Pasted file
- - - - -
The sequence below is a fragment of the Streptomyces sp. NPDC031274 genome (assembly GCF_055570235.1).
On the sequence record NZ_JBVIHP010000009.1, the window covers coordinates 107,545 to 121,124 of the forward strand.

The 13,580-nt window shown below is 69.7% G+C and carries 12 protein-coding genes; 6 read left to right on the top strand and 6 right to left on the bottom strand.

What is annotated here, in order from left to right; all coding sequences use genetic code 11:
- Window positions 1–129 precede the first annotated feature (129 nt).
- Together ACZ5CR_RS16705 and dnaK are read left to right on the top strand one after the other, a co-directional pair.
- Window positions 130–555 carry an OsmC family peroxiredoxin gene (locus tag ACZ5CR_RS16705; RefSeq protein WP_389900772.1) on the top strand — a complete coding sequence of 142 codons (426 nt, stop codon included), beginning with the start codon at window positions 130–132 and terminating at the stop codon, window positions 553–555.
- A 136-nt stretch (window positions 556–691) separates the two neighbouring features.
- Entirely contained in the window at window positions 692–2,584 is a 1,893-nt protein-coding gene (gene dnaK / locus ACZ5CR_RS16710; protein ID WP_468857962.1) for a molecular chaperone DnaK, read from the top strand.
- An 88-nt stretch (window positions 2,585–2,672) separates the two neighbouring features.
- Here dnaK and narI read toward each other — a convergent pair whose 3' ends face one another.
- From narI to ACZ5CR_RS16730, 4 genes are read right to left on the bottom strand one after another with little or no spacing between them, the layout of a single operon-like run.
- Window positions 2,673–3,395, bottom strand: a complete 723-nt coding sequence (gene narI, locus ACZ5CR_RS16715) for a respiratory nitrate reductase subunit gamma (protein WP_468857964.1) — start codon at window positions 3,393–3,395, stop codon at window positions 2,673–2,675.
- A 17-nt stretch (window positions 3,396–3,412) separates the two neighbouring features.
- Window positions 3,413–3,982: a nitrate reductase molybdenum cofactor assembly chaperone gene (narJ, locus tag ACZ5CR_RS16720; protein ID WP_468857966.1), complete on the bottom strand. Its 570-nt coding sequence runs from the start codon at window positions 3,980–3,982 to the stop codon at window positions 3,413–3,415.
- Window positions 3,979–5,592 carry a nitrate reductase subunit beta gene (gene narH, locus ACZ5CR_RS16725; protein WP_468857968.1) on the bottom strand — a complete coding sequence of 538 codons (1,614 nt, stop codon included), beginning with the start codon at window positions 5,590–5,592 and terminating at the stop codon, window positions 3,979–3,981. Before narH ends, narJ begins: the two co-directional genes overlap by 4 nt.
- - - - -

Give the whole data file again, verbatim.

The sequence below is a fragment of the Streptomyces sp. NPDC031274 genome (assembly GCF_055570235.1).
On the sequence record NZ_JBVIHP010000009.1, the window covers coordinates 107,545 to 121,124 of the forward strand.

The 13,580-nt window shown below is 69.7% G+C and carries 12 protein-coding genes; 6 read left to right on the top strand and 6 right to left on the bottom strand.

What is annotated here, in order from left to right; all coding sequences use genetic code 11:
- Window positions 1–129 precede the first annotated feature (129 nt).
- Together ACZ5CR_RS16705 and dnaK are read left to right on the top strand one after the other, a co-directional pair.
- Window positions 130–555 carry an OsmC family peroxiredoxin gene (locus tag ACZ5CR_RS16705; RefSeq protein WP_389900772.1) on the top strand — a complete coding sequence of 142 codons (426 nt, stop codon included), beginning with the start codon at window positions 130–132 and terminating at the stop codon, window positions 553–555.
- A 136-nt stretch (window positions 556–691) separates the two neighbouring features.
- Entirely contained in the window at window positions 692–2,584 is a 1,893-nt protein-coding gene (gene dnaK / locus ACZ5CR_RS16710; protein ID WP_468857962.1) for a molecular chaperone DnaK, read from the top strand.
- An 88-nt stretch (window positions 2,585–2,672) separates the two neighbouring features.
- Here dnaK and narI read toward each other — a convergent pair whose 3' ends face one another.
- From narI to ACZ5CR_RS16730, 4 genes are read right to left on the bottom strand one after another with little or no spacing between them, the layout of a single operon-like run.
- Window positions 2,673–3,395, bottom strand: a complete 723-nt coding sequence (gene narI, locus ACZ5CR_RS16715) for a respiratory nitrate reductase subunit gamma (protein WP_468857964.1) — start codon at window positions 3,393–3,395, stop codon at window positions 2,673–2,675.
- A 17-nt stretch (window positions 3,396–3,412) separates the two neighbouring features.
- Window positions 3,413–3,982: a nitrate reductase molybdenum cofactor assembly chaperone gene (narJ, locus tag ACZ5CR_RS16720; protein ID WP_468857966.1), complete on the bottom strand. Its 570-nt coding sequence runs from the start codon at window positions 3,980–3,982 to the stop codon at window positions 3,413–3,415.
- Window positions 3,979–5,592 carry a nitrate reductase subunit beta gene (gene narH, locus ACZ5CR_RS16725; protein WP_468857968.1) on the bottom strand — a complete coding sequence of 538 codons (1,614 nt, stop codon included), beginning with the start codon at window positions 5,590–5,592 and terminating at the stop codon, window positions 3,979–3,981. Before narH ends, narJ begins: the two co-directional genes overlap by 4 nt.